Travelling to find them is cool as hell now too. Remember when you had to have a dedicated Pokémon - or ‘HM slave’ -  to teach moves to so you could get around? And how it took up valuable space in your six-Poké squad? Now you have a separate tab of rideable Pokémon. As in, you can strap a saddle to a Charizard and fly off. Taurus charges through rocks, Lapras lets you lazily fish from its shell, and Sharpedo jets across bodies of waters. Yes, you can ride an actual shark. I like how, when you enter a battle from Poké-back, you’re still dressed in your lycra gear. 

I can't wait to import the kindred Charizard I’ve had for a decade and hop on. Although, Nintendo hasn't really explained the extent of importing. Apparently you can transfer Pokémon from X, Y, Omega Ruby, Alpha Sapphire, Bank, and Virtual Console releases of Red, Blue, and Yellow, but that means they've got hundreds of fully animated 3D models ready to go. Huge if true.

In any case, battles are more accessible than ever. For those without the patience to learn the ins and outs of type damage (people unaware that psychics beat ghosts are forgiven), a dialogue box now tells you how effective a move is, and another pop-up details the current status effect, like, say, if Swords Dance lingers. 

Oh, and Z-Moves are awesome. There’s one for all 18 elemental types, and a Pokémon can unleash it once per scrap. Just give it the relevant Z-Crystal to hold. Some Pokémon even get their own moves, like Eevee’s total stat-raising EvoBoost, or Pikachu’s Gigavolt Havoc. Whether Z-Moves completely neutralize any challenge remains to be seen - what stops me using it from the off every time and fainting opponents in one hit? - but damn does it feel good to see Snorlax temporarily become a lord of ruin. 

Don’t let him fool you, however. Sun and Moon are more welcoming than ever. For starters your new Pokédex is inhabited by returning electric ghost Pokémon, Rotom, who guides you around Alola. You can even jab him in the eye via the touchscreen. And your rival, a tradition that dates back to the snot-nosed Gary Oak, is mercifully more of a best friend than dick, supplying gifts and motivational quotes in equal measure. And in Poké Centres, Nurse Joy’s formerly lengthy dialogue before she actually heals your team has been mercifully shortened.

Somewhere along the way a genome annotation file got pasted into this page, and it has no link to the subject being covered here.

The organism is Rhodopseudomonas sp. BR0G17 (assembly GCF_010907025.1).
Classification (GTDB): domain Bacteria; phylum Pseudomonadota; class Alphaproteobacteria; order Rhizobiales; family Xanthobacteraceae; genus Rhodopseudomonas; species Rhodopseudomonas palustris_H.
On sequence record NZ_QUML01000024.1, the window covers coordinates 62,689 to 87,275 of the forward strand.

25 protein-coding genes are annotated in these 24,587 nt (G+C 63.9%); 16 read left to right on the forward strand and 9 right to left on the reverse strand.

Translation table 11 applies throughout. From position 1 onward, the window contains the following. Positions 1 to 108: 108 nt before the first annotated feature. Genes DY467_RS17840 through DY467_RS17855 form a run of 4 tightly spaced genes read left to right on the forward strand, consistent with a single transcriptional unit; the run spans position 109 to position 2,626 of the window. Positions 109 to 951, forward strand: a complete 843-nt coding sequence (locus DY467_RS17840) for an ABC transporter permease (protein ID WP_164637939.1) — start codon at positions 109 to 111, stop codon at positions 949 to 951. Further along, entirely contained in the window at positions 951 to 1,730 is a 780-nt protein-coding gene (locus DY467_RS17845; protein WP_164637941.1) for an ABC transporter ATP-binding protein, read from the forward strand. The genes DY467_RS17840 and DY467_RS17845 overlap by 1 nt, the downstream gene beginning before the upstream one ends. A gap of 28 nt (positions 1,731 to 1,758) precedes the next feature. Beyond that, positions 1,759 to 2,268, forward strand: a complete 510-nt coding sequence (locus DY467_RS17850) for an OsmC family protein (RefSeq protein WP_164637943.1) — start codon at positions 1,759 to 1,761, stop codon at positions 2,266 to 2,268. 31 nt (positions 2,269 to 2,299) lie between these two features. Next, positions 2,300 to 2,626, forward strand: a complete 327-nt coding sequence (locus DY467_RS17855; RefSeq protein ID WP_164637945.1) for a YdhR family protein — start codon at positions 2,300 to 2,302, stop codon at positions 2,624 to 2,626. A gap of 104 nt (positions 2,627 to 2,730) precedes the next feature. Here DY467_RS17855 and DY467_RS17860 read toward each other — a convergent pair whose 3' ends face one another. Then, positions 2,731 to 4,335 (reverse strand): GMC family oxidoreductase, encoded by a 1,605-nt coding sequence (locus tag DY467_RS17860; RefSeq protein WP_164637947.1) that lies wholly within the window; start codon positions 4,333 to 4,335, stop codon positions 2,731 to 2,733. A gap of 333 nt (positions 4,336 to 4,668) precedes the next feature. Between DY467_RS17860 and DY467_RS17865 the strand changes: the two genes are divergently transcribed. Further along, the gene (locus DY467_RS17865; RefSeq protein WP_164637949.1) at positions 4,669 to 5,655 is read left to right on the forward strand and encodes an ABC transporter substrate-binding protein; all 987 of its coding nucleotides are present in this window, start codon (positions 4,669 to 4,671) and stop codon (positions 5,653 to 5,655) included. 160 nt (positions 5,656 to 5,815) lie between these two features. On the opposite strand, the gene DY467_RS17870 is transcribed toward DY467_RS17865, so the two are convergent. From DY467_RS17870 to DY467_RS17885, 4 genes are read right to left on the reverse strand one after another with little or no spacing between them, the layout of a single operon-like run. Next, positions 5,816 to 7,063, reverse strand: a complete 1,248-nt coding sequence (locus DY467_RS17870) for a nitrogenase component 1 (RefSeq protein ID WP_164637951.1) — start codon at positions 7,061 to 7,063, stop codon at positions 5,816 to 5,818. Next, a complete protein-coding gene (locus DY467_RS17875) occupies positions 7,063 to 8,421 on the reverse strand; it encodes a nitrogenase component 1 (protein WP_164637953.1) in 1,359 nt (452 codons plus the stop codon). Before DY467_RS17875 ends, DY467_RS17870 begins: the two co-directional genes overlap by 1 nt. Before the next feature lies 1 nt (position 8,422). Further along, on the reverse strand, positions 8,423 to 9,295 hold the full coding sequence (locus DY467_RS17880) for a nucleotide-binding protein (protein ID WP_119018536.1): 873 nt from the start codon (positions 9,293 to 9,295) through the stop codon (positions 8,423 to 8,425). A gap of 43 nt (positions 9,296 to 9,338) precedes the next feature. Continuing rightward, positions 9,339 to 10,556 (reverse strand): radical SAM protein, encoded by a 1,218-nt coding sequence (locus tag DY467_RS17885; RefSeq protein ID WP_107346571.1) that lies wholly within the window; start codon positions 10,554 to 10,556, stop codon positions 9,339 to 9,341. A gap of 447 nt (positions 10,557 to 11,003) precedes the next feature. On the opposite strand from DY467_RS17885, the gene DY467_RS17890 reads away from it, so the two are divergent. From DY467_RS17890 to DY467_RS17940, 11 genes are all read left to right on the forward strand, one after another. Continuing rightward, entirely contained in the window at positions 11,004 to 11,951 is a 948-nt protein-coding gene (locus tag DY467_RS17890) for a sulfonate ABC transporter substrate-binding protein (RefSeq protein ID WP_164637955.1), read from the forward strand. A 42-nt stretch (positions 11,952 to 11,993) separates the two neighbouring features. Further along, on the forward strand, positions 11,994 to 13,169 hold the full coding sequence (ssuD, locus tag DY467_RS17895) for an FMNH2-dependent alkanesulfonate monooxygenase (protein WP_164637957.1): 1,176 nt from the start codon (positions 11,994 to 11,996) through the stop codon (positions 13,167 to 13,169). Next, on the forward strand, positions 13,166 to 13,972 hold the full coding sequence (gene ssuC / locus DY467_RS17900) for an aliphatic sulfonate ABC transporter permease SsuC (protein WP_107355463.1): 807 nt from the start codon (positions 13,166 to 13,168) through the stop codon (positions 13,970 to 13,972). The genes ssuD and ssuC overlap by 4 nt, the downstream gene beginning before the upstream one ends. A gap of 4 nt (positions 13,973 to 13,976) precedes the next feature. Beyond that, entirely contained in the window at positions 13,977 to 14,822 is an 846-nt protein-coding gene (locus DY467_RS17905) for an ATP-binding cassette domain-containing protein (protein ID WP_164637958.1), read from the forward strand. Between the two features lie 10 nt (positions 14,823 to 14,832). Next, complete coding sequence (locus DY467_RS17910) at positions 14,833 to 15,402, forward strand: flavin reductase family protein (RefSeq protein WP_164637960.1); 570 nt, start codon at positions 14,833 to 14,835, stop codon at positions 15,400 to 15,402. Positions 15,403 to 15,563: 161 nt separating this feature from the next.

And Pokémon themselves are better treated. First, Pokémon Restore, a minigame located in the menu, lets you stroke, and feed your crew berries, to top health. It also means you can cure a Popplio’s paralysis by petting him on the head. Even better, any Pokémon stored in a PC now gets access to a lovely virtual kennel called Poké Pelago, a series of islands they can explore independently in your absence. Those left on Isle Aphun may sniff out valuable items for you, while ones on Isle Evelup can train and improve. Hey, it beats solitary confinement in a desktop folder.

Onto multiplayer, and the Festival Plaza is where you go to meet and mingle with real players, trading, battling, chatting, and playing minigames. But I don’t really know how it works. A StreetPass system, I think? From my hands-on with the full version it seems to beam anyone in close proximity into your instance, but you can also link up with players globally by presumably swapping friend codes. The figures in my plaza were NPCs - presumably temporary stand-ins for the real thing - and I was told by the Festival Plaza owner, Sophocles, to speak to them for gold coins.

Coins let you access the Dye House (colour fashion items), Bouncy House (raise a Pokémon’s attributes), Lottery Shop (draw tickets to win items), and more. You can also embark on co-op missions, such as Pokémon-catching contests, to raise your festival rank and earn prizes. Inside the castle at the centre you can play new Battle Royales, which are essentially four-person free-for-alls decided by who scores the most knockouts. The battle is over when all three Pokemon of any competitor falls. As if Alola didn't have enough to do!

Sure, Pokémon Sun and Moon is exceedingly familiar. The cries of every critter bar Pikachu are still digitised like a malfunctioning DVD player, and there’s no voice acting. Moves in battle once again fail to connect, because the clipping would be a nightmare if they did. Citizens just stand in place waiting to talk to you like elaborate signposts, free of routines or lives of their own. And even the noise it makes when you bump into a wall is the same as in Red and Blue. 

But I don’t mind all that, because Sun and Moon use this template as a springboard to greatness. There’s an elegant reassurance in an act that never changes. Do you want your dog to change into a cat? OR DIE? Didn’t think so.

ABOUT THE AUTHOR

In 2012 Ben began his perilous journey in the games industry as a mostly competent writer, later backflipping into the hallowed halls of GamesRadar+ where his purple prose and beige prose combine to form a new type of prose he likes to call ‘brown prose’.